How Being Bored and Tired Can Improve Your Creativity

It sounds counterintuitive, but several recent studies show that boredom can actually fuel the creative process.
August 11, 2014

When we're at our most alert and productive, we force ourselves to focus on the task at hand and filter irrelevant information, because that's how we get work done. This standard way of thinking is the reason why we don't trust our decisions or ideas when we're feeling bored or tired. However, several studies show that boredom and fatigue can actually improve our creative thinking.

An Argument for Boredom

When technology enables you to never be alone, suddenly finding yourself alone without a laptop, smartphone, tablet or book to hide behind can be terrifying. In fact, it's so terrifying that some people would rather give themselves mild electric shocks than be alone for a few minutes. In a study published in the journal Science, researchers placed participants in a room by themselves for six to 15 minutes with nothing to do but think. Many of the people from the study found the experience so "unpleasant" that they would choose electric shocks the next time around rather than experience the boredom all over again.

While being bored is torturous for some, various studies have found that boredom fuels creativity because it allows our minds to wander, something that doesn't happen frequently when we have the entire Internet world at our fingertips.

In another study, psychologists at the University of Central Lancashire had participants from one group copy numbers out of a telephone book for 15 minutes while participants from another group were assigned a more creative task. Next, when both groups were asked to come up with different uses for a polystyrene cup, the group that copied numbers from the telephone book came up with the most uses.

Embrace the Boredom

Comedy writer Graham Linehan explains why he embraces boredom in The Guardian: “I have to use all these programs that cut off the Internet, force me to be bored, because being bored is an essential part of writing, and the Internet has made it very hard to be bored.”

To make sure he stays a little bored every day, Linehan heads to a coffee shop and sits with his phone on flight mode for an hour and a half, which means he has no access to calls or the Internet. 

"The creative process requires a period of boredom, of being stuck," Linehan says. "That's actually a very uncomfortable period that a lot of people mistake for writer's block, but it's actually just part one of a long process. The Internet has made it very difficult to experience that. I've noticed that in the cafe within about 20 minutes I feel like an hour has passed."

This isn't to say that you should be bored all the time. The key here is to find that balance between chronic boredom and constant interaction and engagement.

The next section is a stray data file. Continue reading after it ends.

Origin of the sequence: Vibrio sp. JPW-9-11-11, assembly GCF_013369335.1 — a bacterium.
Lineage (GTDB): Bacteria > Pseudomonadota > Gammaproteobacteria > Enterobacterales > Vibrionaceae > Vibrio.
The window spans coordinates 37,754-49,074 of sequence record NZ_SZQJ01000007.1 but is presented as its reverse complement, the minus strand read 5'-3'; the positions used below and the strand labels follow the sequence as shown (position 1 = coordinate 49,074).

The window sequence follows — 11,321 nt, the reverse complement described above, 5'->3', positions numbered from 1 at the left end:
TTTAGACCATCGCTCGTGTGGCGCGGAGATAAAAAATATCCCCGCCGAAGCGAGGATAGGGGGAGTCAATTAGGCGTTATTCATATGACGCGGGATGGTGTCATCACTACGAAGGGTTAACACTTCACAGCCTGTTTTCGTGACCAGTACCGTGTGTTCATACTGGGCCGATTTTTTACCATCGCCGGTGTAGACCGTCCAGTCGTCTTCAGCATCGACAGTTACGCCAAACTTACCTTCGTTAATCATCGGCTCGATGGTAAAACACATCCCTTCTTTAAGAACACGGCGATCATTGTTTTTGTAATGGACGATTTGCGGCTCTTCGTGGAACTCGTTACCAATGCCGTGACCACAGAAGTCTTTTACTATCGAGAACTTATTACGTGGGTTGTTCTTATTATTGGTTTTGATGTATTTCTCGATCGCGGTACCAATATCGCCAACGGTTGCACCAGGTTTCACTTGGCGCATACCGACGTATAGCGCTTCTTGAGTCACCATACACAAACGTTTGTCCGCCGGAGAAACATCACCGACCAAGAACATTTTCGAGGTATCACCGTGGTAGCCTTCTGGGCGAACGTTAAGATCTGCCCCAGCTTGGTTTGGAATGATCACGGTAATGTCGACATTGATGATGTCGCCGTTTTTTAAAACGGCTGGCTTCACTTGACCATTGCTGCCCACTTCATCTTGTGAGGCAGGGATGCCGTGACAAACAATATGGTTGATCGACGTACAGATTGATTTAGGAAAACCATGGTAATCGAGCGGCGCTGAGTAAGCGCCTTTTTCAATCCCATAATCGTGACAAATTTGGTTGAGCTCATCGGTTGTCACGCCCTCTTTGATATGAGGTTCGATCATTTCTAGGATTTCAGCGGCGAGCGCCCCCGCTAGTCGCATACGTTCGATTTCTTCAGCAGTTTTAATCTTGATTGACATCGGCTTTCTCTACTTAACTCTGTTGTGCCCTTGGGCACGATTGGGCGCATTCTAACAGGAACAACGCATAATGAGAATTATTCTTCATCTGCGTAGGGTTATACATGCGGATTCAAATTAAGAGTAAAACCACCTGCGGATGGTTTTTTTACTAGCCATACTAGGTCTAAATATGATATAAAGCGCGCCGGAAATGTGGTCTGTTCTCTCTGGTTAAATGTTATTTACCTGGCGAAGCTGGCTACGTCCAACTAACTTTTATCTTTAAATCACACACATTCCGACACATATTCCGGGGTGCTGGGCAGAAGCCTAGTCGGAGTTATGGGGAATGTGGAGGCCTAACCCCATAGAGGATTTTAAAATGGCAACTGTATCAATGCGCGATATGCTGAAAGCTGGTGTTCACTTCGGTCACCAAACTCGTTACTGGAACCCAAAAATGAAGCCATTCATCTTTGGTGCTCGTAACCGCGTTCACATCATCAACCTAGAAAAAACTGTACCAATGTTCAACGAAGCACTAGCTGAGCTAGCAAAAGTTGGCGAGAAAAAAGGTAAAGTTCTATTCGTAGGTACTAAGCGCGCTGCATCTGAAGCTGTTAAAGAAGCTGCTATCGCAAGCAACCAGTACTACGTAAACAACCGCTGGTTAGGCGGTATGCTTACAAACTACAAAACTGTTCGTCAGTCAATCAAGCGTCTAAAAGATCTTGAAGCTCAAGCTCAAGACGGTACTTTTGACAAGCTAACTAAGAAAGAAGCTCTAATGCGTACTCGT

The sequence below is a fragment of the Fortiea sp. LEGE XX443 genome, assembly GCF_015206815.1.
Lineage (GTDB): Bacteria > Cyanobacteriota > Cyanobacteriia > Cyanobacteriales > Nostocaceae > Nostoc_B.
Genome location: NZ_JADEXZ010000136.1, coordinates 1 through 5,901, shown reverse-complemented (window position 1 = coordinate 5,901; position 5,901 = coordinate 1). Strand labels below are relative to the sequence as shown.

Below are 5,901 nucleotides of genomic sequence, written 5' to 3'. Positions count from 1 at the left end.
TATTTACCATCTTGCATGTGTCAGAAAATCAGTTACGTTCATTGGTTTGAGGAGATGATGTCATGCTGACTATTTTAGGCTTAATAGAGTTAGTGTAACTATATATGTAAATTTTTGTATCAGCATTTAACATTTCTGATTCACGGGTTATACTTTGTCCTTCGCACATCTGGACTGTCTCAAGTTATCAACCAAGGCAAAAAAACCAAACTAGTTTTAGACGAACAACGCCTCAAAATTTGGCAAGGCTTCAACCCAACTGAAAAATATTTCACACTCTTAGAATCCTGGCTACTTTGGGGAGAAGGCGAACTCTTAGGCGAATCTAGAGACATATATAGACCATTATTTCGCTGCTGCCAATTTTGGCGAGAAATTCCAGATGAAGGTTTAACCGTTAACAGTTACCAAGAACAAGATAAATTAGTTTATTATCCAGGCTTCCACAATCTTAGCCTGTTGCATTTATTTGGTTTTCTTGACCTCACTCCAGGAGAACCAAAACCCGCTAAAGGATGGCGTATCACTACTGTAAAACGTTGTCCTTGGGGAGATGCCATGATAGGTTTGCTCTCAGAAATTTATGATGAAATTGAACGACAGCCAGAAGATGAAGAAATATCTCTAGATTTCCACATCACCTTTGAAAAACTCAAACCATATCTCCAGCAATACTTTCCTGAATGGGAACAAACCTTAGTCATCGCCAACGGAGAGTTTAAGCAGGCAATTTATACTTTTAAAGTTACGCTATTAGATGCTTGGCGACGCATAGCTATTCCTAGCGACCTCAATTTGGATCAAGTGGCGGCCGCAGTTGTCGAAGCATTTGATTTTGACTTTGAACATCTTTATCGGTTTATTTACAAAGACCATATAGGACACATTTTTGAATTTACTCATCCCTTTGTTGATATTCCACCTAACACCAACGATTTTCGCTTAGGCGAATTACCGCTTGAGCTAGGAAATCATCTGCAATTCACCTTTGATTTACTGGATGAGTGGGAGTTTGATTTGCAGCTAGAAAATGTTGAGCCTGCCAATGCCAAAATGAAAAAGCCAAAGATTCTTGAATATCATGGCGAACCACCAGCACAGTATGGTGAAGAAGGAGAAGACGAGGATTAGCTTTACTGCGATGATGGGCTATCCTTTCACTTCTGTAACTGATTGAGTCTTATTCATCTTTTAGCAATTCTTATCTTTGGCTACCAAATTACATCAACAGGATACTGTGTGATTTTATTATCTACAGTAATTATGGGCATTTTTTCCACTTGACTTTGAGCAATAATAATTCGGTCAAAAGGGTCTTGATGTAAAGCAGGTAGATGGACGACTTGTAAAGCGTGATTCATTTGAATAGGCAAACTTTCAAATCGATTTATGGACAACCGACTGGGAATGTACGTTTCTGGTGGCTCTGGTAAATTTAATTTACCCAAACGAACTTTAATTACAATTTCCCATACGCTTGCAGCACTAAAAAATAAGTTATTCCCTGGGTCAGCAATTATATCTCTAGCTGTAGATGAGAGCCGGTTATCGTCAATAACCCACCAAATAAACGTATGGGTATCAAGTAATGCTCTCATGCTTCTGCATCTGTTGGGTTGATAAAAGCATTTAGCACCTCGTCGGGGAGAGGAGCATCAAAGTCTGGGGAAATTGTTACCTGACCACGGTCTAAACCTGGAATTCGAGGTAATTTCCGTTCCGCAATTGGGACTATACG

Tired and Creative

It may not make sense to most that they should be doing their best creative work when tired, but research shows that this is when your mind is most able to "think outside the box."

In a new study, scientists first asked 428 undergrads at Albion College whether they were more productive and alert in the morning or evening. Then, the participants were given a series of problem-solving tasks to accomplish during their optimal and least optimal time of day. What the researchers found was that the most creative ideas and greatest problem-solving performance came during non-optimal times of day, meaning morning larks had better ideas at night and night owls performed better in the morning when they were unfocused.

When your brain is tired, you take in distractions that you would normally ignore because your mind is too drowsy and disorganized to fight the invasion. Your tired brain struggles to focus on one thing at a time, so you wander, gather loads of irrelevant information, and connect those random pieces together, which can result in offbeat solutions or innovative products and ideas.

While this strategy isn't helpful when you're trying to solve analytical problems that require focus and method, the lack of focus is essential for creative problem solving when you need to connect pieces to other pieces you normally wouldn't consider connecting.

While boredom forces your brain to search for information and better ways of thinking about things, being tired relaxes your mind and opens it up for interpretation of all information. In both of these states, what ends up happening is that your mind becomes a blank canvas for new ideas and solutions to come together. Based on the studies discussed above, the next time those drowsy thoughts start to sink in and you feel like you're not making any sense, grab a pen and some paper and jot down whatever comes to mind. Your next idea just might blow your mind.

Read more articles on productivity.

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